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Will you outlive your retirement savings?

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One of the more startling predictions to emerge from the recently released Intergenerational Report is that by 2055 there could be around 40,000 people aged 100 and over.

Who born in 1950 would have imagined they would work for 50 years and then live another 35 years in retirement?

More importantly, did they ever consider during their working life that they would outlive their retirement savings? Actuaries call that "longevity risk" and have been highlighting the issue for many years.

how to stretch your retirement savings

And do Gen Ys imagine that they may actually live to know their great-great-grandchildren as life expectancy climbs into the mid-90s by 2055? These are some of the intriguing questions arising out of the report.

While the government will ponder whether its economic policy proposals will eventually produce budget surpluses, individuals will consider what these major demographic changes mean for their standard of retirement, their health in later years and, importantly, the financial burden that will fall onto their children and grandchildren to support them.

Consider the report's analysis that the number of workers (people aged 15 to 64) supporting those aged 65-plus has declined from 7.3 in 1975 to 4.5 in 2015 and is expected to drop to 2.7 in 2055.

That's less than three workers supporting one retiree - something has to give. The elephant in the report is the issue of who will pay to look after our ageing population?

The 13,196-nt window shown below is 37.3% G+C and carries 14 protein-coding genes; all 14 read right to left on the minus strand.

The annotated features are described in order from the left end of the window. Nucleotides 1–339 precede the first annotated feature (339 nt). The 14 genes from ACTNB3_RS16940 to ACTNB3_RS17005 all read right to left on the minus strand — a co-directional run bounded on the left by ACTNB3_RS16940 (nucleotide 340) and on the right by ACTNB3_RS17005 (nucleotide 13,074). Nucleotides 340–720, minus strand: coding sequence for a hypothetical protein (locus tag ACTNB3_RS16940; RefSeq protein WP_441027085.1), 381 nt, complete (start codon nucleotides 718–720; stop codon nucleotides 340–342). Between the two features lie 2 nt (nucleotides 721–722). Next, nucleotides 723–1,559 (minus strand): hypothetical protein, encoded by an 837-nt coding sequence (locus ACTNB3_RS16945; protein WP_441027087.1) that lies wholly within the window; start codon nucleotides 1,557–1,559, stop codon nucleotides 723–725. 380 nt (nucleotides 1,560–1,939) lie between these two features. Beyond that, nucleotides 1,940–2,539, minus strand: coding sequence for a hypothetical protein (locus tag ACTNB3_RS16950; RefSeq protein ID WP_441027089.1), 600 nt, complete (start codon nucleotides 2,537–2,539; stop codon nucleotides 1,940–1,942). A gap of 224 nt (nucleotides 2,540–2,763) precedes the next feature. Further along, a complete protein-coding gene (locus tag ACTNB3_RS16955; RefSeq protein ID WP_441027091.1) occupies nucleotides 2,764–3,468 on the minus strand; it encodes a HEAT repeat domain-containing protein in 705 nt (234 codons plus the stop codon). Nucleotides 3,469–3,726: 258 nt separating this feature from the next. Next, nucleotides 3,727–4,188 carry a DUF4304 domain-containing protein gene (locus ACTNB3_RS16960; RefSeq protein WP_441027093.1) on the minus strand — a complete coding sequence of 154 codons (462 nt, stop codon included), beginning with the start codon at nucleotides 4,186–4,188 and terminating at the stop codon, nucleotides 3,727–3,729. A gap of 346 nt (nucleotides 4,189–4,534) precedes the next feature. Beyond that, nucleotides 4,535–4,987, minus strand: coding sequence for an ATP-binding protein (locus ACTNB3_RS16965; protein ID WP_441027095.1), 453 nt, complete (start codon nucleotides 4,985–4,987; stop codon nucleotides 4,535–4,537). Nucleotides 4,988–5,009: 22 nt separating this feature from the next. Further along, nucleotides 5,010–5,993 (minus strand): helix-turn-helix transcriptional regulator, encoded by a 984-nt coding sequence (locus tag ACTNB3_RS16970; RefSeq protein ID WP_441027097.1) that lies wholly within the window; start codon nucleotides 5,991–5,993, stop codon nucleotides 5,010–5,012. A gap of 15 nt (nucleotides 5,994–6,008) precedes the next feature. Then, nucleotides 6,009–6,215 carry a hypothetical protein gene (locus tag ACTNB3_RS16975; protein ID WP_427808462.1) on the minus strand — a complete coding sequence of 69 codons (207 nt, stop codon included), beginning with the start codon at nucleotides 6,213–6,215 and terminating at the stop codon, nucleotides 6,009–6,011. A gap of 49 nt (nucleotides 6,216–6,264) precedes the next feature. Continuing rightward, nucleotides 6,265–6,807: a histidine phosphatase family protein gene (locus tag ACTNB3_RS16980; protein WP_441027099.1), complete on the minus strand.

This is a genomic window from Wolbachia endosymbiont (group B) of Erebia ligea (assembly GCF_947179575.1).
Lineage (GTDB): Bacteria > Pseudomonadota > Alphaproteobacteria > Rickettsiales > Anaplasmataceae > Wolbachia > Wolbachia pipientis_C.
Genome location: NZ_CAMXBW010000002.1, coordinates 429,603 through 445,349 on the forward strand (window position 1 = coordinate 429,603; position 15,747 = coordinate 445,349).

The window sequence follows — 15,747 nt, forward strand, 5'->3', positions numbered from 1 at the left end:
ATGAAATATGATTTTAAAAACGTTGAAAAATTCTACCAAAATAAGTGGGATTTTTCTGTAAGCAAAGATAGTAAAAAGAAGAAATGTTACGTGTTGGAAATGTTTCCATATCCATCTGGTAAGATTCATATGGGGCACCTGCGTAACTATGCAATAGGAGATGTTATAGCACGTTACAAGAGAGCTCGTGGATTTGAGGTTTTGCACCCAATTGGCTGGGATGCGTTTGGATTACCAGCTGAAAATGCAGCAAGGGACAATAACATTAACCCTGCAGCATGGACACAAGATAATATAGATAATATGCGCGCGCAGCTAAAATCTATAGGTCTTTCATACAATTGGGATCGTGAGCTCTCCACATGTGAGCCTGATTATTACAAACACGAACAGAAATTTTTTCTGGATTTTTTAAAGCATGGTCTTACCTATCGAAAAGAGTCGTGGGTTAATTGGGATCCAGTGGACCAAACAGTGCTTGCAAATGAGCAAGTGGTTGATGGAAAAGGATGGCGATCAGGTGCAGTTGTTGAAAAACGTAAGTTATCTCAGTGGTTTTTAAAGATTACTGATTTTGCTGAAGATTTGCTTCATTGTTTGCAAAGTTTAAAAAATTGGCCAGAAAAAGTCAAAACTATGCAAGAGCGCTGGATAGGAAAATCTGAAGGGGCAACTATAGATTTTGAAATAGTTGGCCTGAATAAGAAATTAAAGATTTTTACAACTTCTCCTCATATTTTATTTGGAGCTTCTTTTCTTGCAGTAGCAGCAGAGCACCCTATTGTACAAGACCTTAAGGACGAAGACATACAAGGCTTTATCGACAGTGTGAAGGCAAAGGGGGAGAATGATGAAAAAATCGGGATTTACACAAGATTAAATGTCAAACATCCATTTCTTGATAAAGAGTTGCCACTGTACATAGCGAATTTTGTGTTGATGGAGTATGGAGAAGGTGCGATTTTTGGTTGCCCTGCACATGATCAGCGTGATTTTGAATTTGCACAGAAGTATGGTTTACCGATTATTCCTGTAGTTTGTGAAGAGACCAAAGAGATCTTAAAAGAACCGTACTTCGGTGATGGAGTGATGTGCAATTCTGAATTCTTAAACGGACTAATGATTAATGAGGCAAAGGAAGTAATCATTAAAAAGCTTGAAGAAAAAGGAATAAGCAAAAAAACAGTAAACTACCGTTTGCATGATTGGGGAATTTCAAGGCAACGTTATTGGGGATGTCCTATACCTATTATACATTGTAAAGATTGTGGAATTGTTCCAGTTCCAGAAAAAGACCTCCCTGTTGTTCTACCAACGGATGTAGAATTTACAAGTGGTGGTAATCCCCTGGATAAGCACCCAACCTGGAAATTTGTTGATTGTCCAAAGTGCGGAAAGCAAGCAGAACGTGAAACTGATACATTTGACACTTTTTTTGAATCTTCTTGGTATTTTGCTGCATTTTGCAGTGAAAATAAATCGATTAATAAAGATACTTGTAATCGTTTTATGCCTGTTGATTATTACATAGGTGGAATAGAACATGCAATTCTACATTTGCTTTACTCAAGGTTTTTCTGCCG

Can the younger generations afford it? Is there intergenerational equity in our retirement income system?

One obvious solution is that governments will either have to lower benefits for retirees or increase taxes on younger generations to sustain support for the older generations.

But there are some alternatives.

The Actuaries Institute believes government must encourage the community to focus on funding retirement incomes not on lump-sum payouts at retirement.

We support the Murray inquiry recommendation for super fund trustees to establish default retirement income products and to remove regulatory barriers that stifle innovation in the annuities market.

We encourage policymakers to establish an agreed set of objectives for the superannuation system so that the impacts of any proposed changes take into account the effects on age pension, aged care and health systems.

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